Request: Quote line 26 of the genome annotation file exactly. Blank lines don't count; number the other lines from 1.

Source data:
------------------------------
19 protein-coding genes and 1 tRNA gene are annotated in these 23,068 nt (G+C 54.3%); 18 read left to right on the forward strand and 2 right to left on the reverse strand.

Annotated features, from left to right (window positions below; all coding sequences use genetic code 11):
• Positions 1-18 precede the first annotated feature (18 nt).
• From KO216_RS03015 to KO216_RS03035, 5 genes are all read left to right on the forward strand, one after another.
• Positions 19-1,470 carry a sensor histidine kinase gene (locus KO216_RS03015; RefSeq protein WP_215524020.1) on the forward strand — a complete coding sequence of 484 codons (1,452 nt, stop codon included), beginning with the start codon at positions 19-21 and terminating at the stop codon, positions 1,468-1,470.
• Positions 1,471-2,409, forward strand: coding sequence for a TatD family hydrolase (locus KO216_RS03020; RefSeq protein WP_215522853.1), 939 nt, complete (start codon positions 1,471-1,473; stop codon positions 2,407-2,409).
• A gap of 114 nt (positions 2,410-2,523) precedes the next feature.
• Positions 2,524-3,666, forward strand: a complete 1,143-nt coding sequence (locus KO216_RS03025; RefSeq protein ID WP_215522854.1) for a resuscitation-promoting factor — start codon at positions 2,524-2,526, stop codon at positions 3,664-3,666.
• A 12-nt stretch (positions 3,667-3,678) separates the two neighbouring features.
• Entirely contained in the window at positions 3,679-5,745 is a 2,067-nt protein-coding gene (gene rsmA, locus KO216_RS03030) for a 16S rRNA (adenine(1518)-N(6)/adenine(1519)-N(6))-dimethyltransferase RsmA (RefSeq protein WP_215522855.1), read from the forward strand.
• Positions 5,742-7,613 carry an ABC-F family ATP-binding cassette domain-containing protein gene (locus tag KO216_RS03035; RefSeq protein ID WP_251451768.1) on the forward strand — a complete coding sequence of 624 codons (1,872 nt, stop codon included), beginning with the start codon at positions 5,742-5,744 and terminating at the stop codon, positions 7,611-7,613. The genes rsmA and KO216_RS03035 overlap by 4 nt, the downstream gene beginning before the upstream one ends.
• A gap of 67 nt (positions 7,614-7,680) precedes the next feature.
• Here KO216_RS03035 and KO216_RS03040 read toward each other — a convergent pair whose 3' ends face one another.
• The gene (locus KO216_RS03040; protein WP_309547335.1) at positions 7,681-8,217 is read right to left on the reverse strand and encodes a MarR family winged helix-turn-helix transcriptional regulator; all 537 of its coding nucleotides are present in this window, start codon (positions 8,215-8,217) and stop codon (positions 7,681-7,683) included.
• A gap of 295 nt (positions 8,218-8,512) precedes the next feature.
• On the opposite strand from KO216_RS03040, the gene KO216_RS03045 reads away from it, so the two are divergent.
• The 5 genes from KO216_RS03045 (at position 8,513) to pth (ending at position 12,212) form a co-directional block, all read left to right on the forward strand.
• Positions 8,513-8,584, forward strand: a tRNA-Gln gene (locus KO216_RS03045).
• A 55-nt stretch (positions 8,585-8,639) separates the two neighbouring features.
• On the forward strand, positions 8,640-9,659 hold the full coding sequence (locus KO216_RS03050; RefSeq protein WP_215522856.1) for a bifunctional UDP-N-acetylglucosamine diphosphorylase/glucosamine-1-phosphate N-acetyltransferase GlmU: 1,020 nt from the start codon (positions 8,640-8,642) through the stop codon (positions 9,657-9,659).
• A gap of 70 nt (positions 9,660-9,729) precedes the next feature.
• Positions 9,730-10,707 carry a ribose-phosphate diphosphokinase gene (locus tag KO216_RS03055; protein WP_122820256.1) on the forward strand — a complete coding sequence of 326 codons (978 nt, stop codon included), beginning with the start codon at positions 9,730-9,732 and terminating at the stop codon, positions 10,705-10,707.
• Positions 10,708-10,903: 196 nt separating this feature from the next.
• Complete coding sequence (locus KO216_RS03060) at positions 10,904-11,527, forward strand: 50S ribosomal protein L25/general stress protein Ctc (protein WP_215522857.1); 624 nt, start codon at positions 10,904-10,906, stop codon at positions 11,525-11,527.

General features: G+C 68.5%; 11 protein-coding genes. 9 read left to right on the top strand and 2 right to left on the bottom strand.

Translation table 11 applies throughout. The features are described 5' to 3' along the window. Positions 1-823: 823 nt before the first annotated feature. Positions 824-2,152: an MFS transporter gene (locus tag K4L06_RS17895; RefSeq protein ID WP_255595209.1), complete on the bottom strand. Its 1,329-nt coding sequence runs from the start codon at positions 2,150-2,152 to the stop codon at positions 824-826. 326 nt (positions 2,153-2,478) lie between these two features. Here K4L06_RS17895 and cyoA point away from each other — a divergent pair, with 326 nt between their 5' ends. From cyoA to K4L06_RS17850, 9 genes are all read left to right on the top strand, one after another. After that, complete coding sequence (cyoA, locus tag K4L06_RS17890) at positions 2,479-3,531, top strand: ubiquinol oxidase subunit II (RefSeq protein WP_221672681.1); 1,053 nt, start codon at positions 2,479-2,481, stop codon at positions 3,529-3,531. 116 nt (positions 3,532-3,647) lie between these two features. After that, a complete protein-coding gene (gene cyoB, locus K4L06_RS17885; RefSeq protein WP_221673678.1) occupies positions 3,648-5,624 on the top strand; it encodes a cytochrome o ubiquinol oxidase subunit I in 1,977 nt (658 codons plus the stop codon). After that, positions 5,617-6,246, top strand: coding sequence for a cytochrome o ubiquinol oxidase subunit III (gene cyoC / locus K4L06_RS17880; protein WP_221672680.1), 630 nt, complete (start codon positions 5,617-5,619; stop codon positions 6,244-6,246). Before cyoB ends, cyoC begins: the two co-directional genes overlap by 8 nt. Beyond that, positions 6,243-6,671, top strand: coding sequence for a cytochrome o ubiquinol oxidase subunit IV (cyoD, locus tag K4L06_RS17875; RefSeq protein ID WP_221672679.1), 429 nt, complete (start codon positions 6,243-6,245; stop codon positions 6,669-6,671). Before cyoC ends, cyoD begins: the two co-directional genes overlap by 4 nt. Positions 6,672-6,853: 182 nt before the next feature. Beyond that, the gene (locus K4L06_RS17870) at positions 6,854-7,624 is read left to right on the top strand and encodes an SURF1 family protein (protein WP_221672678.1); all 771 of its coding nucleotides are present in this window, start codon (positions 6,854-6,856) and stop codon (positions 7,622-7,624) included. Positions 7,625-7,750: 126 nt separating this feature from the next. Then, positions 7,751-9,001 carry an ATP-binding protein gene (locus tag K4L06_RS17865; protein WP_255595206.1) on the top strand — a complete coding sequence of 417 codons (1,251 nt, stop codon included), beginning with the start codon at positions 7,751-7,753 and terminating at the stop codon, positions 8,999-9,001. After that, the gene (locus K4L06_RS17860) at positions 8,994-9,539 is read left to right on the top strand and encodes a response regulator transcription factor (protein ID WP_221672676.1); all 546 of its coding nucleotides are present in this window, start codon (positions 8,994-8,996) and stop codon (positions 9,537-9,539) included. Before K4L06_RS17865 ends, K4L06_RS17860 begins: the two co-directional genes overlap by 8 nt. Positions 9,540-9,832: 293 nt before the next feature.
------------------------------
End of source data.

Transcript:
Translation table 11 applies throughout. The features are described 5' to 3' along the window. Positions 1-823: 823 nt before the first annotated feature. Positions 824-2,152: an MFS transporter gene (locus tag K4L06_RS17895; RefSeq protein ID WP_255595209.1), complete on the bottom strand. Its 1,329-nt coding sequence runs from the start codon at positions 2,150-2,152 to the stop codon at positions 824-826. 326 nt (positions 2,153-2,478) lie between these two features. Here K4L06_RS17895 and cyoA point away from each other — a divergent pair, with 326 nt between their 5' ends. From cyoA to K4L06_RS17850, 9 genes are all read left to right on the top strand, one after another. After that, complete coding sequence (cyoA, locus tag K4L06_RS17890) at positions 2,479-3,531, top strand: ubiquinol oxidase subunit II (RefSeq protein WP_221672681.1); 1,053 nt, start codon at positions 2,479-2,481, stop codon at positions 3,529-3,531. 116 nt (positions 3,532-3,647) lie between these two features. After that, a complete protein-coding gene (gene cyoB, locus K4L06_RS17885; RefSeq protein WP_221673678.1) occupies positions 3,648-5,624 on the top strand; it encodes a cytochrome o ubiquinol oxidase subunit I in 1,977 nt (658 codons plus the stop codon). After that, positions 5,617-6,246, top strand: coding sequence for a cytochrome o ubiquinol oxidase subunit III (gene cyoC / locus K4L06_RS17880; protein WP_221672680.1), 630 nt, complete (start codon positions 5,617-5,619; stop codon positions 6,244-6,246). Before cyoB ends, cyoC begins: the two co-directional genes overlap by 8 nt. Beyond that, positions 6,243-6,671, top strand: coding sequence for a cytochrome o ubiquinol oxidase subunit IV (cyoD, locus tag K4L06_RS17875; RefSeq protein ID WP_221672679.1), 429 nt, complete (start codon positions 6,243-6,245; stop codon positions 6,669-6,671). Before cyoC ends, cyoD begins: the two co-directional genes overlap by 4 nt. Positions 6,672-6,853: 182 nt before the next feature. Beyond that, the gene (locus K4L06_RS17870) at positions 6,854-7,624 is read left to right on the top strand and encodes an SURF1 family protein (protein WP_221672678.1); all 771 of its coding nucleotides are present in this window, start codon (positions 6,854-6,856) and stop codon (positions 7,622-7,624) included. Positions 7,625-7,750: 126 nt separating this feature from the next. Then, positions 7,751-9,001 carry an ATP-binding protein gene (locus tag K4L06_RS17865; protein WP_255595206.1) on the top strand — a complete coding sequence of 417 codons (1,251 nt, stop codon included), beginning with the start codon at positions 7,751-7,753 and terminating at the stop codon, positions 8,999-9,001. After that, the gene (locus K4L06_RS17860) at positions 8,994-9,539 is read left to right on the top strand and encodes a response regulator transcription factor (protein ID WP_221672676.1); all 546 of its coding nucleotides are present in this window, start codon (positions 8,994-8,996) and stop codon (positions 9,537-9,539) included. Before K4L06_RS17865 ends, K4L06_RS17860 begins: the two co-directional genes overlap by 8 nt. Positions 9,540-9,832: 293 nt before the next feature.